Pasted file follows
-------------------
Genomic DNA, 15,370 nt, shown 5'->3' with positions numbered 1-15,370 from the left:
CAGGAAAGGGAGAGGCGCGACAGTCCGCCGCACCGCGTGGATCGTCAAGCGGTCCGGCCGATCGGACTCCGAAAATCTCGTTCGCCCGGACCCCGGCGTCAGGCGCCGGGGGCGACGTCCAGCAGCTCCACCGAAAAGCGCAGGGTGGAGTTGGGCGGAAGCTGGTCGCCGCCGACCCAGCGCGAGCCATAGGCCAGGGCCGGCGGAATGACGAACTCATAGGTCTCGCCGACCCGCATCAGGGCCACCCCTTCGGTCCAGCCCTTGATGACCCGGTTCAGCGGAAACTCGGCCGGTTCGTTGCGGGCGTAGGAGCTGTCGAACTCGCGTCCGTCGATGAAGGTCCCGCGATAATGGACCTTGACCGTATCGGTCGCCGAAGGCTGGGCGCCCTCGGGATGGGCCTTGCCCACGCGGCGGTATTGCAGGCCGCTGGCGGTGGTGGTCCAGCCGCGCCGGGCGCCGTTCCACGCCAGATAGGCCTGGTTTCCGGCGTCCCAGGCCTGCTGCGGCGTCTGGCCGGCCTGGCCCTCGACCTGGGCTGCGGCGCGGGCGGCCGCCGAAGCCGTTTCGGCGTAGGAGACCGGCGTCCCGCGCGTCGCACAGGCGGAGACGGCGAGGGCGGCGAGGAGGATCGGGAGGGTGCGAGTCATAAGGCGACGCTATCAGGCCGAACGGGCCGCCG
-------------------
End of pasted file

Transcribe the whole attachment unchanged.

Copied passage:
Genomic DNA, 15,370 nt, shown 5'->3' with positions numbered 1-15,370 from the left:
CAGGAAAGGGAGAGGCGCGACAGTCCGCCGCACCGCGTGGATCGTCAAGCGGTCCGGCCGATCGGACTCCGAAAATCTCGTTCGCCCGGACCCCGGCGTCAGGCGCCGGGGGCGACGTCCAGCAGCTCCACCGAAAAGCGCAGGGTGGAGTTGGGCGGAAGCTGGTCGCCGCCGACCCAGCGCGAGCCATAGGCCAGGGCCGGCGGAATGACGAACTCATAGGTCTCGCCGACCCGCATCAGGGCCACCCCTTCGGTCCAGCCCTTGATGACCCGGTTCAGCGGAAACTCGGCCGGTTCGTTGCGGGCGTAGGAGCTGTCGAACTCGCGTCCGTCGATGAAGGTCCCGCGATAATGGACCTTGACCGTATCGGTCGCCGAAGGCTGGGCGCCCTCGGGATGGGCCTTGCCCACGCGGCGGTATTGCAGGCCGCTGGCGGTGGTGGTCCAGCCGCGCCGGGCGCCGTTCCACGCCAGATAGGCCTGGTTTCCGGCGTCCCAGGCCTGCTGCGGCGTCTGGCCGGCCTGGCCCTCGACCTGGGCTGCGGCGCGGGCGGCCGCCGAAGCCGTTTCGGCGTAGGAGACCGGCGTCCCGCGCGTCGCACAGGCGGAGACGGCGAGGGCGGCGAGGAGGATCGGGAGGGTGCGAGTCATAAGGCGACGCTATCAGGCCGAACGGGCCGCCG